MJ ENTRY: Cuban community receptive to papal visit and change in Havana

Friday September 18, 2015

By David Deen

OTTAWA - Pope Francis will arrive in Havana, Cuba, Saturday and some Cuban-Canadians are especially enthusiastic for this papal visit. “I am very happy with this apostolic visit of Pope Francis,” said Cuban Moraima Pride, president of the Cuban Canadian Ottawa-Gatineau Association. “He showed that he does care for the people.”

Her support has been shared by Cubans in Havana. Banners line the streets and the stage is set in Plaza de la Revolución (Revolution Square) to welcome the leader of the Roman Catholic Church on his first visit to the island nation. It comes at time of change in Cuba, experiencing economic liberalization and the re-starting of diplomatic relations with the United States.

I believe that the change in relations between Cuba and the United States is a result of the Pope’s work,” said Yasmina Proveyer, a Cuban-born, Ottawa-based settlement worker. “His hand and his work were behind that.”

The Vatican confirmed that Pope Francis has sent multiple letters to both U.S. President Barack Obama and Cuban President Raúl Castro, inviting both sides to “resolve humanitarian questions of common interest” and Francis facilitated diplomatic meetings with both, including meetings hosted by Canada.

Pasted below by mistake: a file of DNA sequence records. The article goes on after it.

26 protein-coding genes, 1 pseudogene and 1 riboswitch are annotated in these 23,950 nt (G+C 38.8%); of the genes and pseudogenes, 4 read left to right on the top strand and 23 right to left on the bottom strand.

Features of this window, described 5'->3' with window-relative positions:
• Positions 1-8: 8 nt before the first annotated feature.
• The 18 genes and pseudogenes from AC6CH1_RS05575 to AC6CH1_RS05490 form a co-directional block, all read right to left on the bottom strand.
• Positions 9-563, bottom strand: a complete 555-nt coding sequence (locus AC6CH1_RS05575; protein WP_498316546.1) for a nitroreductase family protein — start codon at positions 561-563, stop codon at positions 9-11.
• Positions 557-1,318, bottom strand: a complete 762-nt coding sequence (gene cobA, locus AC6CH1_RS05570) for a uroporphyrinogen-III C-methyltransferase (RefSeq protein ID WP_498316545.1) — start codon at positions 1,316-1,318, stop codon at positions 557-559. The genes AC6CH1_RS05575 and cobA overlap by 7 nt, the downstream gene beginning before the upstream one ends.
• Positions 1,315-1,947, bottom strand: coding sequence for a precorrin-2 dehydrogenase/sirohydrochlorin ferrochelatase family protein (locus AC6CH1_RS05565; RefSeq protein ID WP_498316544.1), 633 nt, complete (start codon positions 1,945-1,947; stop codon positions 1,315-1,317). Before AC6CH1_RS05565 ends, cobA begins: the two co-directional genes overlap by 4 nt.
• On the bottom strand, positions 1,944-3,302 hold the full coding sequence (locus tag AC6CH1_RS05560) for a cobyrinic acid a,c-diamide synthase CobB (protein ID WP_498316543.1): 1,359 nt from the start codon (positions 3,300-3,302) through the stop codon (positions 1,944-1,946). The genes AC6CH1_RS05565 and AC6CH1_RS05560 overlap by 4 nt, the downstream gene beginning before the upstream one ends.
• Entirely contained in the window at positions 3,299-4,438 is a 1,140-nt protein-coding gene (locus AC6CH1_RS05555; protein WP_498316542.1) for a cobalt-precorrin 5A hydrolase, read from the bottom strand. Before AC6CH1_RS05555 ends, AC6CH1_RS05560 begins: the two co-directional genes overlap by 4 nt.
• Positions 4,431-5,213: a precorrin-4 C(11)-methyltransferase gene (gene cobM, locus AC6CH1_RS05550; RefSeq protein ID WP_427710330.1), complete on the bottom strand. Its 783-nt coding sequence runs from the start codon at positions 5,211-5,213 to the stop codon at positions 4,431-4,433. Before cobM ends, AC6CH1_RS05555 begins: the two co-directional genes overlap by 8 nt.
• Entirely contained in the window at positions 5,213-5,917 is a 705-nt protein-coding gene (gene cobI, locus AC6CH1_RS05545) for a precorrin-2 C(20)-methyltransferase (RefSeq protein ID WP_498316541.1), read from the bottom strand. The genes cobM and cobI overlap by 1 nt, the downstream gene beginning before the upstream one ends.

“I believe the Cuban community in Ottawa view the recent changes in the diplomatic relations between Cuba and the United States government in a positive light,” said Pride. “While dramatic changes on both sides of the border still remain out of reach, the relationship as it was clearly not conducive to development.”

Proveyer was in Cuba for the first papal visit in 1998 and believes it was a significant moment. “After the revolution so many people had to hide their religion,” she recalled, “but after that visit I could see that it was important for people’s freedom and spirit.”

Observers acknowledge a unique relationship the pope has with the leadership in Havana. “This particular Pope seems to have a special interest in Cuba,” said Archibald Ritter, an economics professor at Carleton University, and although not a Cuban, he has written extensively on Cuba. “He has some liberation theology in his repertoire and he seems to get along with the Castro brothers. It is a bit surprising, but maybe he is parlaying that into some kind of reform process.”

On Sept. 11, as outlined in the state newspaper Granma, Cuba announced the release of 3,522 prisoners, an act of good faith in line with previous papal visits.